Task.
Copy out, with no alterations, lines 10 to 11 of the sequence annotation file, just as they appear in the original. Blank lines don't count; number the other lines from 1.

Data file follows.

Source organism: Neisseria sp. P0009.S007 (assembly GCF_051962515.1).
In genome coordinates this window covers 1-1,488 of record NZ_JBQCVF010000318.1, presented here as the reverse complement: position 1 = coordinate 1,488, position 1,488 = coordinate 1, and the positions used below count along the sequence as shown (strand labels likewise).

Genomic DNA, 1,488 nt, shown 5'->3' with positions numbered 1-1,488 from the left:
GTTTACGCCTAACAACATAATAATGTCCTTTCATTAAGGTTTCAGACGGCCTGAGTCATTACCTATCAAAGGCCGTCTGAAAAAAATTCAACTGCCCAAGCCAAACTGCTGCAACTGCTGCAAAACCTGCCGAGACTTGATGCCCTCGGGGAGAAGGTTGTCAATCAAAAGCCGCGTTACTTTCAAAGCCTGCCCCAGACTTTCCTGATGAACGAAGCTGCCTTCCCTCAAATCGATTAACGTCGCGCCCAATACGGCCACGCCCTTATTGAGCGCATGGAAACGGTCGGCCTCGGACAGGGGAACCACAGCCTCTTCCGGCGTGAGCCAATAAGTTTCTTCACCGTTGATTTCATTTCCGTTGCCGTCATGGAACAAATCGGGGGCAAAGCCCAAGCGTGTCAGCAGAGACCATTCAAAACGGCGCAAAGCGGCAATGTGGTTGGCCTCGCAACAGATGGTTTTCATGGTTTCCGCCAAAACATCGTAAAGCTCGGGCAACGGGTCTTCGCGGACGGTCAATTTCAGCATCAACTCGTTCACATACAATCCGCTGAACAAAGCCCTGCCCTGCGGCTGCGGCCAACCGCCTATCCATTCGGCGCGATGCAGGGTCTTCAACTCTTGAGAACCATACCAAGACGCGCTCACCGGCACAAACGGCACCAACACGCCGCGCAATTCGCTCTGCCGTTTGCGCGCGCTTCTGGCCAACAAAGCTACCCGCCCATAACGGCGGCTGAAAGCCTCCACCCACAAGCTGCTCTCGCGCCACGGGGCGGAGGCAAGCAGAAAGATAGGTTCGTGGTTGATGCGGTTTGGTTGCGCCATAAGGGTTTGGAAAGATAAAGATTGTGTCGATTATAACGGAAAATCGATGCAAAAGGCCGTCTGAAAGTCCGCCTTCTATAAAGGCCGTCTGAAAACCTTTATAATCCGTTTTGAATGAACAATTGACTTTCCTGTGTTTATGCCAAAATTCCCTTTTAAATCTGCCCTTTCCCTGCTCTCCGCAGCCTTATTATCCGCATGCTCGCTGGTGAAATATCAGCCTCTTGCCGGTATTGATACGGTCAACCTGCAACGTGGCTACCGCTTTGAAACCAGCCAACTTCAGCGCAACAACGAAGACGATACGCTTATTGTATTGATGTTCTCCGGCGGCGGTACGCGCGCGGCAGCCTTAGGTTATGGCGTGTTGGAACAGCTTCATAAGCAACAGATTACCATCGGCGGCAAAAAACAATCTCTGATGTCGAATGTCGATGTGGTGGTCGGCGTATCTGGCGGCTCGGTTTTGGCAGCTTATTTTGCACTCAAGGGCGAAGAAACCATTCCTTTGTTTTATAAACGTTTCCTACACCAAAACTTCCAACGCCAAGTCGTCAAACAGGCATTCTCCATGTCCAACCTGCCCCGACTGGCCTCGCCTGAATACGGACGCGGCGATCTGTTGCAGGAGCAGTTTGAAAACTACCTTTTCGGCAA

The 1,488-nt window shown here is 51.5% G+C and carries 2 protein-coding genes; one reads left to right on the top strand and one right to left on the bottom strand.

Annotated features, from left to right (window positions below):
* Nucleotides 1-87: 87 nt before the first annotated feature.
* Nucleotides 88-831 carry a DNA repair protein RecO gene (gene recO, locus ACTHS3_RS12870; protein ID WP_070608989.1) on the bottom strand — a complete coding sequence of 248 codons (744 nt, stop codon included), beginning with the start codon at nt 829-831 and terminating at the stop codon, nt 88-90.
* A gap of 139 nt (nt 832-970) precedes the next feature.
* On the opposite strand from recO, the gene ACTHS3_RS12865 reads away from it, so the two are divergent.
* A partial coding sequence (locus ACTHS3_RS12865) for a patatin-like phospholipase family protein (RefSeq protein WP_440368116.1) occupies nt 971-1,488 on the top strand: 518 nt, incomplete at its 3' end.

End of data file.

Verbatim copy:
* On the opposite strand from recO, the gene ACTHS3_RS12865 reads away from it, so the two are divergent.
* A partial coding sequence (locus ACTHS3_RS12865) for a patatin-like phospholipase family protein (RefSeq protein WP_440368116.1) occupies nt 971-1,488 on the top strand: 518 nt, incomplete at its 3' end.